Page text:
God Is With Us Always | Jacob Haywood | 4.22.20
I’m going to tell you all something that you probably do not know about me…I love Christmas. I love everything about it. I love the feeling in the air. I love the family togetherness. I love the joy and the carols and the presents and the lights. Most importantly, I love the meaning. Let’s consider this Christmas passage together as a starting place for our study tonight.
20 But as he considered these things, behold, an angel of the Lord appeared to him in a dream, saying, “Joseph, son of David, do not fear to take Mary as your wife, for that which is conceived in her is from the Holy Spirit. 21 She will bear a son, and you shall call his name Jesus, for he will save his people from their sins.” 22 All this took place to fulfill what the Lord had spoken by the prophet:
23 “Behold, the virgin shall conceive and bear a son,
and they shall call his name Immanuel”
(which means, God with us).
Jesus is Emmanuel, God with us. This title is something so much deeper than Jesus coming, though. I want you to consider the last words of Jesus before He ascended into heaven. If you knew you were about to leave someone you loved dearly for the last time, do you think you would choose your words carefully? I think so too. Do you know the last words of Jesus? When referencing Matthew 28 we often think of the Great Commission. Those weren’t His very last words though. They are actually, “I am with you always, to the end of the age.” (Matthew 28:20)
Emmanuel is so much more than Jesus coming. It is Jesus staying. God not only was with us…God is with us. He has always been with us and always will be with us…and He is with us even now. From His coming to His going, God has been reminding us that He is with us.
What does this mean for us…that God is with us always?It means…He is with us in our hardship, pain, crying, doubt, fear, and struggles…He is with us in our temptations, sin, thoughts, and every action…He is with us when we’re alone, in a crowd, with a friend, or an enemy…He is with us in our joy, achievements, laughter, and blessings. He is with us always.
This means SO much for us. For anything that we have gone through, are going through, or will go through, the incredible reality of knowing that God is with us gives us the strength to continue on.
But, although all of these things are true, I don’t think it is necessarily what Jesus is talking about when He promised His presence. The specific context in which Jesus is talking about is in witnessing – the Great Commission – in proclaiming who Jesus is and what He’s done.
Here’s one thing that Jesus said earlier in His ministry that helps show this point.
9 “But be on your guard. For they will deliver you over to councils, and you will be beaten in synagogues, and you will stand before governors and kings for my sake, to bear witness before them. 10 And the gospel must first be proclaimed to all nations. 11 And when they bring you to trial and deliver you over, do not be anxious beforehand what you are to say, but say whatever is given you in that hour, for it is not you who speak, but the Holy Spirit.
The greatest reason people don’t witness is because of fear. I think it’s right in line with public speaking, probably for many of the same reasons. What Jesus is talking about in these verses should naturally give us more reason to fear than public speaking or simply sharing our faith. It talks about being in front of rulers and being beaten.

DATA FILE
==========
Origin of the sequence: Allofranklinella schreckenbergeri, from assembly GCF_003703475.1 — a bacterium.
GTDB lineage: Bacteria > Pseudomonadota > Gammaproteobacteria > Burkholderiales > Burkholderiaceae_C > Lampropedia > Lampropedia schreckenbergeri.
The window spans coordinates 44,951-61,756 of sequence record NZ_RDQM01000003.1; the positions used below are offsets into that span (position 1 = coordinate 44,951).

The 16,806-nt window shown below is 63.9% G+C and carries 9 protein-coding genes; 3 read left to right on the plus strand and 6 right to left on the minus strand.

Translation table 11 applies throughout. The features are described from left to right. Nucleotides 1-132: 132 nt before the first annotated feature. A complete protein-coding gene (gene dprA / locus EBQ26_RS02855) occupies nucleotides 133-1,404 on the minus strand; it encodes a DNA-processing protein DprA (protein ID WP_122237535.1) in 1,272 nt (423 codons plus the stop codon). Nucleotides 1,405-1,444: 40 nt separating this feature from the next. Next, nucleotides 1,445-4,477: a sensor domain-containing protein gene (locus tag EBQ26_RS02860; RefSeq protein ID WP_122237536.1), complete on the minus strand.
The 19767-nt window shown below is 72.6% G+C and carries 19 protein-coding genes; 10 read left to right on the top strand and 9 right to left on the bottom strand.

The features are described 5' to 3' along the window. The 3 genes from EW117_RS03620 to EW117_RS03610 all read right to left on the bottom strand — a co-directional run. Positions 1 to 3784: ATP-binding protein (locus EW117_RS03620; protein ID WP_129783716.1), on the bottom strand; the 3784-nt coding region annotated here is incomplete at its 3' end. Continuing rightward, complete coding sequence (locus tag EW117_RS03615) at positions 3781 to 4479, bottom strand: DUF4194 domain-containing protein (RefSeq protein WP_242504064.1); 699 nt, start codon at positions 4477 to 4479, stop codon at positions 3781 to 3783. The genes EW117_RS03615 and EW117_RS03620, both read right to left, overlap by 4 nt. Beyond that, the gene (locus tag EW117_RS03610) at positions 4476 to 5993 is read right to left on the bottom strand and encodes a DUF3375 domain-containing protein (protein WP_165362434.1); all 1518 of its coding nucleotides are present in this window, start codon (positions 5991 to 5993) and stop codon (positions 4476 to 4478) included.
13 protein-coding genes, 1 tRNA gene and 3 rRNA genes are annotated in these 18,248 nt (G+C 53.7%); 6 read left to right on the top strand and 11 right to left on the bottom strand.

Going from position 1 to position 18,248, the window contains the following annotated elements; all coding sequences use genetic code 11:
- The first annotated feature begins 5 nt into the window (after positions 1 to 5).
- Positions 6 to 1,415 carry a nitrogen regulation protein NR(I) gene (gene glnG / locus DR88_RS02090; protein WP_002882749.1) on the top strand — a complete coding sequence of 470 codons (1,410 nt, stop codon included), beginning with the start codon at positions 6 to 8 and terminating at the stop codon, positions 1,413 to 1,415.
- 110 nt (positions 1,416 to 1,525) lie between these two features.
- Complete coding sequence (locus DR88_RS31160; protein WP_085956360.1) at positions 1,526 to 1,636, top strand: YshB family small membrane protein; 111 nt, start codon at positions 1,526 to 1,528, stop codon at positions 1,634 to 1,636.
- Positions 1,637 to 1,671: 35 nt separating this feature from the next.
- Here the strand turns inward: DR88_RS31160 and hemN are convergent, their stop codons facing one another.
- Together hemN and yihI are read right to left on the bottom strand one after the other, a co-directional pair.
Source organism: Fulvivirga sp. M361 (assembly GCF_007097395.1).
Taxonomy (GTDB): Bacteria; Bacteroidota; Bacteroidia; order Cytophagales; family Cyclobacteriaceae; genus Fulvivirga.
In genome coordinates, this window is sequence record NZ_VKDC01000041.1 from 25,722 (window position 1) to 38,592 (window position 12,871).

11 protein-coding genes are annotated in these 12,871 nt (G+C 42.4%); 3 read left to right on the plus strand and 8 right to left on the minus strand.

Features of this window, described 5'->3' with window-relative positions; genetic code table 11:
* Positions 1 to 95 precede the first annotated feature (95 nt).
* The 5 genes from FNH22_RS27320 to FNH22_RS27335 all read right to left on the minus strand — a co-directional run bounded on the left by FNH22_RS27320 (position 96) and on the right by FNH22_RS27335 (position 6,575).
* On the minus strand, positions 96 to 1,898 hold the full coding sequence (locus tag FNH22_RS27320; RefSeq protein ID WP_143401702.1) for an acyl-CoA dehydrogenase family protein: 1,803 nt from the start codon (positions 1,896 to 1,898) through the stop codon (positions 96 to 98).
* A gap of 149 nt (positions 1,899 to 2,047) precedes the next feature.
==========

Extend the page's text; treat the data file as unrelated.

I did a little exercise last Thursday in our weekly Bible study with the youth. I asked them when do they feel most helpless, and when do they feel most able/courageous. I asked them to picture a huge log that’s too heavy for you to lift but you have to get it into a truck. You feel helpless. But what if you have someone that’s really strong with you, helping you? You feel able and courageous. That’s how many of us are in our lives. You think you are alone, so you feel helpless. But, remember who is with you!
If we have Jesus with us, we have no reason to fear. Some people say there are 365 instances of “fear not” in the Bible, one for every day of the year. I don’t know how true that is, but I do know the Bible very often tells us not to fear, because we are so prone to it. Also, many of the instances of God telling us not to fear are directly tied to the promise of His presence with us. Take these two for example.
“Have I not commanded you? Be strong and courageous. Do not be frightened, and do not be dismayed, for the Lord your God is with you wherever you go.”
26 “So have no fear of them, for nothing is covered that will not be revealed, or hidden that will not be known. 27 What I tell you in the dark, say in the light, and what you hear whispered, proclaim on the housetops. 28 And do not fear those who kill the body but cannot kill the soul. Rather fear him who can destroy both soul and body in hell. 29 Are not two sparrows sold for a penny? And not one of them will fall to the ground apart from your Father. 30 But even the hairs of your head are all numbered. 31 Fear not, therefore; you are of more value than many sparrows. 32 So everyone who acknowledges me before men, I also will acknowledge before my Father who is in heaven, 33 but whoever denies me before men, I also will deny before my Father who is in heaven.
Jesus is talking about being a witness in this Matthew passage, and what are we a witness about? Emmanuel.The same thing that strengthens us to proclaim from the rooftops is the same thing that we proclaim from the rooftops…God is with us!Jesus has come! Jesus is here! Jesus can be yours! Forever!